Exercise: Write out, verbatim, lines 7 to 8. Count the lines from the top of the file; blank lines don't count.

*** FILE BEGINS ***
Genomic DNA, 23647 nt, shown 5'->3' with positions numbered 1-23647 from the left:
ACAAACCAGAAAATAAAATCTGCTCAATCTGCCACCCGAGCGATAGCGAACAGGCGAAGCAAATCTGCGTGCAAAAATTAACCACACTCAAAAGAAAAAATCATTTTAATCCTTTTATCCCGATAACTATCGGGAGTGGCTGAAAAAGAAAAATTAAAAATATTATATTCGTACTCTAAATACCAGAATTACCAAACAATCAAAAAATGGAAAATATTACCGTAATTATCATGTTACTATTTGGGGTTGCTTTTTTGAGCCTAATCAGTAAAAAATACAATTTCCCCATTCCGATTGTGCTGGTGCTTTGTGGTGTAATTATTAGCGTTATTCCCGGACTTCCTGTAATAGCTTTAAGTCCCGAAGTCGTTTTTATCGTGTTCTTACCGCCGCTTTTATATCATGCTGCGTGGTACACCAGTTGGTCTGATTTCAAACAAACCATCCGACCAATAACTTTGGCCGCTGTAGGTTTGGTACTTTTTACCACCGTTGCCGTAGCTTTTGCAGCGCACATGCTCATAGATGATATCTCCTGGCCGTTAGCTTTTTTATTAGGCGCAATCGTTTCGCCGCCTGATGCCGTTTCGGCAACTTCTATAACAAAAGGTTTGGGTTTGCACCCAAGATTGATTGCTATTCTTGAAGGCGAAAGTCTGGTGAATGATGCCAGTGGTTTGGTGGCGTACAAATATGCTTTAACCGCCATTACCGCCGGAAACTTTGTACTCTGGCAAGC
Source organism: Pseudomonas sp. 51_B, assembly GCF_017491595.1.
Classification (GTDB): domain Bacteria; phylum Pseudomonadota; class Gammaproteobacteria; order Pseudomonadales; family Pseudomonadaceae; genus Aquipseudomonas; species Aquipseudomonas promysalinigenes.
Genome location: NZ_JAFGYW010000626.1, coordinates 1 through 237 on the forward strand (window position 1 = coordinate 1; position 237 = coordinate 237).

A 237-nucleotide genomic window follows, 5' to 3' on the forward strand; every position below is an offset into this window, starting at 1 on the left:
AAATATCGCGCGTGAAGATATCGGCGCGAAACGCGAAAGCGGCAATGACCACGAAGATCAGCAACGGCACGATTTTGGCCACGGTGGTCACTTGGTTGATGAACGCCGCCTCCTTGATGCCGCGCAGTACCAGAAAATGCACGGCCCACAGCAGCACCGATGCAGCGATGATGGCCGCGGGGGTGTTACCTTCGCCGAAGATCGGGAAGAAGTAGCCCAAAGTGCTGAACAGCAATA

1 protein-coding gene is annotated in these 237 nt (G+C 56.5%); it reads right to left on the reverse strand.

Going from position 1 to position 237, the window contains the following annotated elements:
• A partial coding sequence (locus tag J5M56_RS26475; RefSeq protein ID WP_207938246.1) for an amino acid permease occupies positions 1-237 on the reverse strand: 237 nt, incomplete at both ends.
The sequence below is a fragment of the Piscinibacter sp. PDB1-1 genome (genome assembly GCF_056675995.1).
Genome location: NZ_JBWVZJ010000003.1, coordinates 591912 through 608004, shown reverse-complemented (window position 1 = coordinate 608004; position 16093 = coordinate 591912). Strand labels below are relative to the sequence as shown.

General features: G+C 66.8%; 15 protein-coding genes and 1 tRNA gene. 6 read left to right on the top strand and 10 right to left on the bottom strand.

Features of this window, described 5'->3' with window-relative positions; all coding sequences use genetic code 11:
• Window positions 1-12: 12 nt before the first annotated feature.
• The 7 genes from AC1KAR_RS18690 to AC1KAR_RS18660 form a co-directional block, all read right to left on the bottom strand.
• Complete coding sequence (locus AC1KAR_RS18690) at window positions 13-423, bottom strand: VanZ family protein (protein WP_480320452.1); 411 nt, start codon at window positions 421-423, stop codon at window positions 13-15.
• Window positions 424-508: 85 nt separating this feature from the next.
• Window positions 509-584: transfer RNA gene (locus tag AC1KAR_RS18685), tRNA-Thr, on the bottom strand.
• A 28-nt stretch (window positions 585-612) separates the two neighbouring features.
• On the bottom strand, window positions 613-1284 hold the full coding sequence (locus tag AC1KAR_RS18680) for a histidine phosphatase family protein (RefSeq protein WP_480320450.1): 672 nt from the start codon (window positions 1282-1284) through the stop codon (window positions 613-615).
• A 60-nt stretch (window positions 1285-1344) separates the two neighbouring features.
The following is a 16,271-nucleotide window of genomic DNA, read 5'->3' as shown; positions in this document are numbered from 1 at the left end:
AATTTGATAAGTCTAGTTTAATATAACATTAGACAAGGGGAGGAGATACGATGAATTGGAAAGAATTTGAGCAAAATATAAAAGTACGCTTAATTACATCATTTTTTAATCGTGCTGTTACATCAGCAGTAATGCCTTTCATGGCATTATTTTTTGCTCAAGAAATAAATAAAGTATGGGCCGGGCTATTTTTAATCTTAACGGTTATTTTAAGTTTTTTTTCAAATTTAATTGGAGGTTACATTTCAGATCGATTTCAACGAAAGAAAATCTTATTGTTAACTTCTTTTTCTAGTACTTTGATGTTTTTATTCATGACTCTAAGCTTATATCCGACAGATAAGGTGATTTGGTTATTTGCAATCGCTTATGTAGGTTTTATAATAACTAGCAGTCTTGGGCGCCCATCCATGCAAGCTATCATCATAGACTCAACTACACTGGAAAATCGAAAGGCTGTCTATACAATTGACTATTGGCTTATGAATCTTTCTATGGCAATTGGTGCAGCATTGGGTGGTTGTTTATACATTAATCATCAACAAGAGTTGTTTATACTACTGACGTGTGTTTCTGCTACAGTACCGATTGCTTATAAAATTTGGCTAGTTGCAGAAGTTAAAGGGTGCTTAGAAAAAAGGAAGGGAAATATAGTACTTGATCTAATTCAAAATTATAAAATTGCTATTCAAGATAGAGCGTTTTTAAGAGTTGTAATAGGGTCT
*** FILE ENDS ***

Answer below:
AAATATCGCGCGTGAAGATATCGGCGCGAAACGCGAAAGCGGCAATGACCACGAAGATCAGCAACGGCACGATTTTGGCCACGGTGGTCACTTGGTTGATGAACGCCGCCTCCTTGATGCCGCGCAGTACCAGAAAATGCACGGCCCACAGCAGCACCGATGCAGCGATGATGGCCGCGGGGGTGTTACCTTCGCCGAAGATCGGGAAGAAGTAGCCCAAAGTGCTGAACAGCAATA

1 protein-coding gene is annotated in these 237 nt (G+C 56.5%); it reads right to left on the reverse strand.